'Financially, the recurring TB has destroyed us...I'm not sure we can cope with another case'
How one farmer's herd has been hit with TB 13 times in 20 years
Thirteen years out of twenty has resulted in Paddy Healy’s dairy herd going down with TB. He does't know what he'll do if the herd tests positive again this year.
Paddy bought the 130 acre farm in Loggan, in county Wexford, back in 1997 and leased a further 40 acres. Previously he farmed in Roundwood, in Wicklow, but he never had any TB at his home farm.
He shakes his head is bewilderment. "There is no reason why this should be so," he says. "We don’t know why we keep on testing positive."
He has 90 cows in year round milking although he is thinking of giving up winter milking as it just doesn’t pay. "We shall have to make decision soon," he says. "Unless prices improve it is just not worth our time."
Paddy farms with his wife Margaret and son Sean, while his other two children have since left the farm. He would like to retire but the year round milking is very intensive for one farmer on his own.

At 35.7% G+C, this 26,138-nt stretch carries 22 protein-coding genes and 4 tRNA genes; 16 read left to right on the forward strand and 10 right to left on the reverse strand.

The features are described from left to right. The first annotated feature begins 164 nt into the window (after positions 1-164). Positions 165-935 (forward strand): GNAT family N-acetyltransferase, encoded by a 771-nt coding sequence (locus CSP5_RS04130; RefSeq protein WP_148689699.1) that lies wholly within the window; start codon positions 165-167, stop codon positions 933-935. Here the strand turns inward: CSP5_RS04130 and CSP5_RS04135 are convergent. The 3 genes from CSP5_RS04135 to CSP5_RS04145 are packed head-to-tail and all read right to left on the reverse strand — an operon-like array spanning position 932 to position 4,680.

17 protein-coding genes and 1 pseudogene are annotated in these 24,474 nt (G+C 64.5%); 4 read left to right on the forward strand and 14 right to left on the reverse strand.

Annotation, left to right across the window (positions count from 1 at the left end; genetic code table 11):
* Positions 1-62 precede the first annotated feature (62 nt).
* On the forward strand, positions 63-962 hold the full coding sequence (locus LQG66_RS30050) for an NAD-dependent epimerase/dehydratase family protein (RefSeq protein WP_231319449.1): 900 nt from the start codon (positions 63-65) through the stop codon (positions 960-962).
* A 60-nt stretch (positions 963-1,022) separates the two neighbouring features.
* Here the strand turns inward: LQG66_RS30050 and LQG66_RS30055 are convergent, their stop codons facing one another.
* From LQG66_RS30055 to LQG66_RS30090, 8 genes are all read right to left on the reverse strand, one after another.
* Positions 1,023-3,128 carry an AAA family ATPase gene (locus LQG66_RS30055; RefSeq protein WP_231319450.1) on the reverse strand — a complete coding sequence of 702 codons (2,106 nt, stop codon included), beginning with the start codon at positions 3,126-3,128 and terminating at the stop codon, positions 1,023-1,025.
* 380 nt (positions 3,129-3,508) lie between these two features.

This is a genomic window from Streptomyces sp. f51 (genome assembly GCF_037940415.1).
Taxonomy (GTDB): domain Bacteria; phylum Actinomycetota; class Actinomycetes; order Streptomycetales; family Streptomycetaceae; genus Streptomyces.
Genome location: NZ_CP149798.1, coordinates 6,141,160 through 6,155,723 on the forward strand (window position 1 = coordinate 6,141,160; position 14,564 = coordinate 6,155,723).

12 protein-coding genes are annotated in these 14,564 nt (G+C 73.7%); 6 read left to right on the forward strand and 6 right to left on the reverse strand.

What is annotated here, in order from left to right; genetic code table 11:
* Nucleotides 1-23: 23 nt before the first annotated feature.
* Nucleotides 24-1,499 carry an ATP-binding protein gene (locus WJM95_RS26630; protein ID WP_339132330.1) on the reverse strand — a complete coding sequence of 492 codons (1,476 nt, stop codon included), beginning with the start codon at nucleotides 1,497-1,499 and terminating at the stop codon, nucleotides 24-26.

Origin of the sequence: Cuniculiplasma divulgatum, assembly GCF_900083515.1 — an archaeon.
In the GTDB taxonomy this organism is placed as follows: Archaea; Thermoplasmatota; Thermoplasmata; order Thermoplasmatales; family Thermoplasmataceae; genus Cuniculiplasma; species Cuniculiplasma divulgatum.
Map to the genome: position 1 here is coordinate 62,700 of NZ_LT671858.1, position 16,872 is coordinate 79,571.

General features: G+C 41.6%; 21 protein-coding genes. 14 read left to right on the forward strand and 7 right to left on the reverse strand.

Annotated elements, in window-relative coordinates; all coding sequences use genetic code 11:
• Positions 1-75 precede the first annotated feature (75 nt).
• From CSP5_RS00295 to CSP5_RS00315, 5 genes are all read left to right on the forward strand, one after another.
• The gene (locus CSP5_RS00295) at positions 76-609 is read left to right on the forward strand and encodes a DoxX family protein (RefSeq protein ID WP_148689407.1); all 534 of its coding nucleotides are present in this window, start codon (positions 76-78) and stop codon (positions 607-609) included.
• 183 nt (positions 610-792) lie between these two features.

One year he lost a bull to TB as well which really floored him. Although the Department values and compensates him for the cattle that test positive it does not cover the loss of earnings though reduced milk output.
The highest number of cattle ever to test positive was 14 which was a significant cull to the herd. "What with milk prices being low and then the milk output reduced by almost a quarter, it had a devastating impact on our finances," says Paddy. "It continues to do so.’
Paddy has had to borrow to keep the farm going. He has reached the point where he cannot borrow any more and more over the repayments are almost impossible to repay out of current earnings.